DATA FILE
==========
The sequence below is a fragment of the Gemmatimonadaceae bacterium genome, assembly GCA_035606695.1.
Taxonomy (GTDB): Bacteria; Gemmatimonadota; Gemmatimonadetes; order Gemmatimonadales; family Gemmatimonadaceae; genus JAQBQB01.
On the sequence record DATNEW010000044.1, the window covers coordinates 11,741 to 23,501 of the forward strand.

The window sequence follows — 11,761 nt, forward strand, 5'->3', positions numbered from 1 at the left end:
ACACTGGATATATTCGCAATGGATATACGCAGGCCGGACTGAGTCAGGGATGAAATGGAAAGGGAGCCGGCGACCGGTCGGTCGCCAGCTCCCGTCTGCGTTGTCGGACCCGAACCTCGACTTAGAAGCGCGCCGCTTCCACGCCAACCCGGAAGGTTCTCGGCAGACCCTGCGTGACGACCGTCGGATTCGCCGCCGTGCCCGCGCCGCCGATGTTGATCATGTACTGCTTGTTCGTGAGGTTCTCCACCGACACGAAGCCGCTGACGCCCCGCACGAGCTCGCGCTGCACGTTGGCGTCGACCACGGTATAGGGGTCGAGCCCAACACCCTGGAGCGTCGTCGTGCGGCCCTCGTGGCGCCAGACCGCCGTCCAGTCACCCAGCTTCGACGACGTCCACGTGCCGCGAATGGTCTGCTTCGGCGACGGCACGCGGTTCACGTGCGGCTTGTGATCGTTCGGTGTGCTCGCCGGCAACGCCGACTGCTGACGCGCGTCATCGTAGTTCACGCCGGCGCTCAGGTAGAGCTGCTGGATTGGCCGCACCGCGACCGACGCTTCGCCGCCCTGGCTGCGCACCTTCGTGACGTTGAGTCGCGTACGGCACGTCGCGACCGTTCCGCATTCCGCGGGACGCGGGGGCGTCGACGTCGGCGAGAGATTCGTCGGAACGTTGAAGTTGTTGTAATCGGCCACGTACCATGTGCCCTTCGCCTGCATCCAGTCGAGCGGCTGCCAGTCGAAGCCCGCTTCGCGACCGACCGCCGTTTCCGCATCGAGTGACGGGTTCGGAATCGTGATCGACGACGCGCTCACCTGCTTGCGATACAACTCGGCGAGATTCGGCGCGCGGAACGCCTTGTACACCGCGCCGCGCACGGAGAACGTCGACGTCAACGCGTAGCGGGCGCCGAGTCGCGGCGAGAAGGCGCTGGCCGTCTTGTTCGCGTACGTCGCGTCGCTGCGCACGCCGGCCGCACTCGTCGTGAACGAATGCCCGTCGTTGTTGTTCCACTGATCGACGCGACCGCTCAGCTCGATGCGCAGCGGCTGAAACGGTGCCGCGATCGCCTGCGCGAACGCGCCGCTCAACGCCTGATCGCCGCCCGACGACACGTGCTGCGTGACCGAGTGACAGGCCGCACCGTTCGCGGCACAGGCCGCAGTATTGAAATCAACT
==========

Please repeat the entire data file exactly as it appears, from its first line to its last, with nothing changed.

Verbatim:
The sequence below is a fragment of the Gemmatimonadaceae bacterium genome, assembly GCA_035606695.1.
Taxonomy (GTDB): Bacteria; Gemmatimonadota; Gemmatimonadetes; order Gemmatimonadales; family Gemmatimonadaceae; genus JAQBQB01.
On the sequence record DATNEW010000044.1, the window covers coordinates 11,741 to 23,501 of the forward strand.

The window sequence follows — 11,761 nt, forward strand, 5'->3', positions numbered from 1 at the left end:
ACACTGGATATATTCGCAATGGATATACGCAGGCCGGACTGAGTCAGGGATGAAATGGAAAGGGAGCCGGCGACCGGTCGGTCGCCAGCTCCCGTCTGCGTTGTCGGACCCGAACCTCGACTTAGAAGCGCGCCGCTTCCACGCCAACCCGGAAGGTTCTCGGCAGACCCTGCGTGACGACCGTCGGATTCGCCGCCGTGCCCGCGCCGCCGATGTTGATCATGTACTGCTTGTTCGTGAGGTTCTCCACCGACACGAAGCCGCTGACGCCCCGCACGAGCTCGCGCTGCACGTTGGCGTCGACCACGGTATAGGGGTCGAGCCCAACACCCTGGAGCGTCGTCGTGCGGCCCTCGTGGCGCCAGACCGCCGTCCAGTCACCCAGCTTCGACGACGTCCACGTGCCGCGAATGGTCTGCTTCGGCGACGGCACGCGGTTCACGTGCGGCTTGTGATCGTTCGGTGTGCTCGCCGGCAACGCCGACTGCTGACGCGCGTCATCGTAGTTCACGCCGGCGCTCAGGTAGAGCTGCTGGATTGGCCGCACCGCGACCGACGCTTCGCCGCCCTGGCTGCGCACCTTCGTGACGTTGAGTCGCGTACGGCACGTCGCGACCGTTCCGCATTCCGCGGGACGCGGGGGCGTCGACGTCGGCGAGAGATTCGTCGGAACGTTGAAGTTGTTGTAATCGGCCACGTACCATGTGCCCTTCGCCTGCATCCAGTCGAGCGGCTGCCAGTCGAAGCCCGCTTCGCGACCGACCGCCGTTTCCGCATCGAGTGACGGGTTCGGAATCGTGATCGACGACGCGCTCACCTGCTTGCGATACAACTCGGCGAGATTCGGCGCGCGGAACGCCTTGTACACCGCGCCGCGCACGGAGAACGTCGACGTCAACGCGTAGCGGGCGCCGAGTCGCGGCGAGAAGGCGCTGGCCGTCTTGTTCGCGTACGTCGCGTCGCTGCGCACGCCGGCCGCACTCGTCGTGAACGAATGCCCGTCGTTGTTGTTCCACTGATCGACGCGACCGCTCAGCTCGATGCGCAGCGGCTGAAACGGTGCCGCGATCGCCTGCGCGAACGCGCCGCTCAACGCCTGATCGCCGCCCGACGACACGTGCTGCGTGACCGAGTGACAGGCCGCACCGTTCGCGGCACAGGCCGCAGTATTGAAATCAACT